Illustrated by Monica Johnson
The elevator was quiet when they stepped in, except for the soft piano melody playing from a hidden speaker and the creak of the elevator adjusting under their weight. It smelled of metal and mold, but it appeared to be rather clean. Their reflections graced the metallic walls, each from a different angle. He pressed the button for the seventh floor, and the elevator shuddered into movement. They stood in silence for a moment, the little girl gripping the railing in one hand and clutching a faded, old toy robot in the other.
“What’s that, Daddy?” Maya asked, her mocha brown eyes bright as she stared up at the bundle in her father’s arms.
“Just a little something I picked up from the toy store earlier,” he said with a chuckle, tapping the front of her patterned, magenta winter coat.
“For me? Can I see it now?” she asked, grinning.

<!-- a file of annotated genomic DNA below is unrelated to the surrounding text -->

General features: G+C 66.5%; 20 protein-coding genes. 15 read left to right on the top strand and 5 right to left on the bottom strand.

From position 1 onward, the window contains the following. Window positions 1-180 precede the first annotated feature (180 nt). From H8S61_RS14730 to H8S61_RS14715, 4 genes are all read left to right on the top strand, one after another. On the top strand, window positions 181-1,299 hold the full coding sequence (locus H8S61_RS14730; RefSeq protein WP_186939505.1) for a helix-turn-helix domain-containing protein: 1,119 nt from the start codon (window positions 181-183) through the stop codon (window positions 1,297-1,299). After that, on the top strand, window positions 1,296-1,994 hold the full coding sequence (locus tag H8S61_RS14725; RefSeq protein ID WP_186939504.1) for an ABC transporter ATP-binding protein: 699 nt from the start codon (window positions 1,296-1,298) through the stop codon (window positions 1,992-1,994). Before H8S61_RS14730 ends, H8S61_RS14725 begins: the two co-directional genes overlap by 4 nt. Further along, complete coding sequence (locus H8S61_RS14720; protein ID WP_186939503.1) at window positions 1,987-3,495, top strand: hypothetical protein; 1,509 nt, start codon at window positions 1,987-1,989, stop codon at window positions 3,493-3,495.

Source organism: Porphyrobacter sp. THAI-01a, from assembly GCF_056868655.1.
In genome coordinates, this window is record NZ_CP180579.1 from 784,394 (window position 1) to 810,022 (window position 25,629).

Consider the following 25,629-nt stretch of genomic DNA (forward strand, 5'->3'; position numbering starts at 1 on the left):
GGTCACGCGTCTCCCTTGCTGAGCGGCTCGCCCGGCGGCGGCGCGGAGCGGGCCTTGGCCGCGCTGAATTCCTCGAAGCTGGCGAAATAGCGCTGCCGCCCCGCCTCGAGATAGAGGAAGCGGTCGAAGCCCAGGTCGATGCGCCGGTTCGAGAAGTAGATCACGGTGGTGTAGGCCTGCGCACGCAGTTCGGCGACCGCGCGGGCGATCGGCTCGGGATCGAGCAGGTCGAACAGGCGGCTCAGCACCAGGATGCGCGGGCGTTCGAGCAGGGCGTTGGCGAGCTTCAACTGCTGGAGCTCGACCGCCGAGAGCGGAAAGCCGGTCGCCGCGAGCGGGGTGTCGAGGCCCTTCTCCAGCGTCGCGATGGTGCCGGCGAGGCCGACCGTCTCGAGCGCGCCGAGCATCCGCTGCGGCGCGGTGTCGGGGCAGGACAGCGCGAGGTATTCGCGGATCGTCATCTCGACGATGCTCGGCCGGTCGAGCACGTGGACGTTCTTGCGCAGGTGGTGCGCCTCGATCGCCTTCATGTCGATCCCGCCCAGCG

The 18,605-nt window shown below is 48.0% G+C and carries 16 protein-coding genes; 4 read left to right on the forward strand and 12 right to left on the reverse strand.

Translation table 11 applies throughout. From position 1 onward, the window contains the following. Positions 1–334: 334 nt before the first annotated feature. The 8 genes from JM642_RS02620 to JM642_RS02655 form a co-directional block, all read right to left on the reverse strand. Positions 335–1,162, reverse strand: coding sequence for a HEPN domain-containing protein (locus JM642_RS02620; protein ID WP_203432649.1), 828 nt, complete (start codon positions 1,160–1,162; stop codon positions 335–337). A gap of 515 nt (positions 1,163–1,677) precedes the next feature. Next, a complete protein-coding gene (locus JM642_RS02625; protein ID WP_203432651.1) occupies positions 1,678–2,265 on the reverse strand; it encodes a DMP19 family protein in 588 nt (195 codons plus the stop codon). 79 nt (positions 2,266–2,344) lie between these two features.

He laughed. “Not until we get home. You know Mama will want to see it, too.”
She nodded and bounced up and down where she stood. The elevator shook with her bouncing, so she stopped and gripped the railing tighter. “Do you think it will make her feel better?” she asked.
Her father paused before answering. “I think it will. But you know what?”
“What?” She smiled.
“I think you help her feel better, more than anything else.” He reached his hand out to her.
She giggled and grabbed his hand twice in their secret handshake.
He smiled down at Maya, tears blurring his vision. His wife had experienced another rough morning. She couldn’t muster the energy to rise from her bed and he had spent most of the night comforting her as she coughed and vomited up spatters of blood. He couldn’t bear to tell his daughter the whole truth, that her mother’s vitality was fading and that she suffered from cancer. It would break her little heart. It had certainly broken his. He brushed the tears from his eyes before Maya could notice.
Her soft voice spoke up. “What’s wrong, Daddy?”
“Oh, these are happy tears, sweetheart. I’m just so happy to have you and Mama,” he replied. He couldn’t tell her. Not now. He would when the time was right. The elevator arrived at the seventh floor, shuddering to a halt. The doors squeaked as they opened. “Let’s go surprise her now, okay?”